Investigations into insane asylums, hospitals, prisons, and other public institutions were nothing unusual. Any place that houses unhappy inmates will generate plenty of complaints–some warranted and some not.
Canton Asylum had received a routine inspection in early 1903 and apparently passed with little comment on anyone’s part. It was undoubtedly still so new and small that there wouldn’t have been much to find wrong.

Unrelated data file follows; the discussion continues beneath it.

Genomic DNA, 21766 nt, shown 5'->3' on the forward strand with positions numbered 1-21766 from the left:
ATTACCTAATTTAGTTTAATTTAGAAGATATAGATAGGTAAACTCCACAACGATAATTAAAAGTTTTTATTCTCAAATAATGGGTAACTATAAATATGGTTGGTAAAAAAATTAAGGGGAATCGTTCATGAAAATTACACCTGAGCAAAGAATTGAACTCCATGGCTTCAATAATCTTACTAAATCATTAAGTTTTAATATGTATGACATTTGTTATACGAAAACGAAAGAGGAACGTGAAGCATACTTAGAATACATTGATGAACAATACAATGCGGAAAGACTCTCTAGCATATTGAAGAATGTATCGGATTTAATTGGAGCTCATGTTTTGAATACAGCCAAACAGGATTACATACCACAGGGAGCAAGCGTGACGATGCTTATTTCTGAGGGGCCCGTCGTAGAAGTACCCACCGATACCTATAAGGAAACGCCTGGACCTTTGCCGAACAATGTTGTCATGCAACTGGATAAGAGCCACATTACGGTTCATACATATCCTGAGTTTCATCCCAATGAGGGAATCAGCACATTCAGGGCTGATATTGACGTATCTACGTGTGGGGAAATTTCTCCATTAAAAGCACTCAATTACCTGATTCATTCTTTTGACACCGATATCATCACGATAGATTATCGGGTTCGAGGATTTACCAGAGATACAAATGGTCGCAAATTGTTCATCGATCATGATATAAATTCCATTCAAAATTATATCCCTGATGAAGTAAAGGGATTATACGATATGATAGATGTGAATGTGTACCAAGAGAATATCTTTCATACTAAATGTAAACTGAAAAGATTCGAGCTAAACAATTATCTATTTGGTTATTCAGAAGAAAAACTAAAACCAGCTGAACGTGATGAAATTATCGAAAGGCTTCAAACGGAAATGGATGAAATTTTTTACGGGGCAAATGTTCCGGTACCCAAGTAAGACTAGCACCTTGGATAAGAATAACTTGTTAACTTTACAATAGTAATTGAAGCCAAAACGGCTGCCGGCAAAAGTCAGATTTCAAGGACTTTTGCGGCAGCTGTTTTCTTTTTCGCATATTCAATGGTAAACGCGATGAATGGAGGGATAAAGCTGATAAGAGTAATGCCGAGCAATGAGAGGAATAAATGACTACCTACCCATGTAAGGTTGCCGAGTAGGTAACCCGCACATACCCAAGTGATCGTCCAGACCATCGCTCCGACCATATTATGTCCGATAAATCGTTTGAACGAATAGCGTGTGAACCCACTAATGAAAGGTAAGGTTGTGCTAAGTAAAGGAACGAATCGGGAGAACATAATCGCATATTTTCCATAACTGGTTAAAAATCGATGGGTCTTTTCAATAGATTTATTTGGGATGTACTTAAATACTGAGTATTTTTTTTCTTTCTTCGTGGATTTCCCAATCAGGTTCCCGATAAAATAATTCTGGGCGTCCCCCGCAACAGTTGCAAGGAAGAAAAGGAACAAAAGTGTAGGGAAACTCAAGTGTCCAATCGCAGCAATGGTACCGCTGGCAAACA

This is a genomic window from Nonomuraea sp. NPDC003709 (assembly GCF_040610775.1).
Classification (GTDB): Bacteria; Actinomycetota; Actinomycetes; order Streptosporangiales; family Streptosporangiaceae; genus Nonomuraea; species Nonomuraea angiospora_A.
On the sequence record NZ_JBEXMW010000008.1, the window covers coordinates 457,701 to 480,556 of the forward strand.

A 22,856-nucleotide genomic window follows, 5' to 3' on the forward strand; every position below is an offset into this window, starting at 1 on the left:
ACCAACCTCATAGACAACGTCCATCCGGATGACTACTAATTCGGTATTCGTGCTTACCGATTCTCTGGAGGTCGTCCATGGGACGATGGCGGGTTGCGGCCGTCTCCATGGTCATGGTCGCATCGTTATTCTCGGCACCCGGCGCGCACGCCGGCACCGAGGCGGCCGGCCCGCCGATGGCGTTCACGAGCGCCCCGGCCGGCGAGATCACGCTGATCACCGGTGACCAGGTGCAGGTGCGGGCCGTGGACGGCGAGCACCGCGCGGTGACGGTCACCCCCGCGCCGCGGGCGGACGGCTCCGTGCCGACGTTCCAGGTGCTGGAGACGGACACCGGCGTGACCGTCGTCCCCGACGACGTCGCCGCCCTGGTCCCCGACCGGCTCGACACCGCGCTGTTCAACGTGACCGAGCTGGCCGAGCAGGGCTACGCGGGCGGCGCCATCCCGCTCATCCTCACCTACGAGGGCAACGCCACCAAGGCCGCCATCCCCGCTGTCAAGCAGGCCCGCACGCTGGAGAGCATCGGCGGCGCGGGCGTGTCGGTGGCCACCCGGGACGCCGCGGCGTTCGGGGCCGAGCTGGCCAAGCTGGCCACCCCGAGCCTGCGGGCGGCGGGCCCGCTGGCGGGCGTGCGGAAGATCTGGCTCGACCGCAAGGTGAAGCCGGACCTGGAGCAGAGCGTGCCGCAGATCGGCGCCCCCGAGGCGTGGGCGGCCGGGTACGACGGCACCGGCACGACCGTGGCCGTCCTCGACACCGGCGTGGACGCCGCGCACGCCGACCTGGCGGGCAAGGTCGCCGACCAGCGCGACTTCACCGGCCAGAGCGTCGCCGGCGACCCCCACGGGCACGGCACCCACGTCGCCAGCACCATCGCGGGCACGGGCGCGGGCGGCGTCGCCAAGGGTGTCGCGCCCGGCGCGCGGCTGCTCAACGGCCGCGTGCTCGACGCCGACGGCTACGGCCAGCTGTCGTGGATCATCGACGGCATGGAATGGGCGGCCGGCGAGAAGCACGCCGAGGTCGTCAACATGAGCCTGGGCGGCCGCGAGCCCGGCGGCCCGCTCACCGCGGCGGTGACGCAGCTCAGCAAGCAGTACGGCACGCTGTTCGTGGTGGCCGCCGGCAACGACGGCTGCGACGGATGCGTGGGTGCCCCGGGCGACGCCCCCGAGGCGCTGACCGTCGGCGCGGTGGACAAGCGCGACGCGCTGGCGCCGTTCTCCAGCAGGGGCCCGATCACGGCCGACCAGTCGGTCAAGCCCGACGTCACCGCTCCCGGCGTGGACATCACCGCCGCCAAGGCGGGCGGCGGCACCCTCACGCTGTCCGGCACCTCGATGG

However, an established institution in the nation’s capitol couldn’t avoid scrutiny. In 1906, St. Elizabeths Hospital was targeted by the newly established Medico-Legal Society, who said that St. Elizabeths abused patients. Congress investigated the allegations and gathered over 2,000 pages of testimony–which was often lively, pointed, and contradictory. Some of the patients and their families spoke up on behalf of the care they received at St. Elizabeths, and the motivations of the Medico-Legal Society were questioned in the city’s newspapers.